Tag Archives: reviews

Shoes for Clinical Duties – Particularly for the Gents

I know this may seem trivial, silly, unimportant or any of a million other descriptive terms you may come up with, but for people like myself, a quality pair of shoes makes the difference between a day of misery and a day of success. Many people decide to just wear tennis shoes, but I wanted to have a shoe that was suitable for wearing with my business casual attire and scrubs without so I wouldn’t need to worry about transporting multiple pairs. Another important feature was the ease with which they could be cleaned since you never know what is going to end up on your footwear in healthcare. Take one look around any facility and I guarantee you’ll see Dansko shoes worn by someone. While these may be fine for some people, I couldn’t bring myself to wearing them. No offense to any guys reading this with a pair in their closet, but those look like girl shoes. Thus, my search began and eventually ended in success!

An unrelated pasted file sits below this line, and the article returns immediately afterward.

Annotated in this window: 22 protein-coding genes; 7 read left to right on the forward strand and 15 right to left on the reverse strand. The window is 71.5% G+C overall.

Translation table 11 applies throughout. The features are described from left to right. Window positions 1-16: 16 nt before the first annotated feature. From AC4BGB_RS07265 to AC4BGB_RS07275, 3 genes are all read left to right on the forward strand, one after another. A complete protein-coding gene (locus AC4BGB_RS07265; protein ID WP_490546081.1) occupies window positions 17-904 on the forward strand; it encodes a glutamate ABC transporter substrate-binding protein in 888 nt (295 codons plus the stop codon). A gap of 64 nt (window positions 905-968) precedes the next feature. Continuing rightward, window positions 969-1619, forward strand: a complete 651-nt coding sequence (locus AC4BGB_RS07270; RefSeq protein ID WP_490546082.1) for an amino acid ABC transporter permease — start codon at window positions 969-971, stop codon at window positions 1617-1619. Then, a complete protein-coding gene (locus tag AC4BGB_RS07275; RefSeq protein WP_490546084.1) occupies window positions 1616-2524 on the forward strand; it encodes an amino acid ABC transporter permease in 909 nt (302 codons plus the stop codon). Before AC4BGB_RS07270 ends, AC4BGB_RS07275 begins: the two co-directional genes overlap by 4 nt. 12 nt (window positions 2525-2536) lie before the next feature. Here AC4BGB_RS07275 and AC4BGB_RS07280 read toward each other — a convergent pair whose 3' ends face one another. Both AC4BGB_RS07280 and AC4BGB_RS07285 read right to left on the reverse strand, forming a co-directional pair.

Gentleman, if you need a pair of shoes for clinical duties, look no further. I researched several pairs of shoes and ultimately decided on Merrel as the brand to test out. Without a doubt, one of the most comfortable pair of shoes I’ve owned and one that meets all of the aforementioned criteria are the Encore Gust Slip-On Shoes available through Amazon.

 

They are extremely comfortable, very easy to clean, durable and at $100, they’re actually cheaper than most Dansko shoes anyway. I can’t comment on the other similar pairs sold by Merrell, but I imagine there are other great choices as well. I know the “EVA footbed” of the pair I purchased is a big reason for the comfort, so you might want to be sure you purchase a pair with this feature as well. Anyways, if you’re in the market for some quality shoes, I highly suggest you give these a shot!

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Book Review: Strong Fathers, Strong Daughters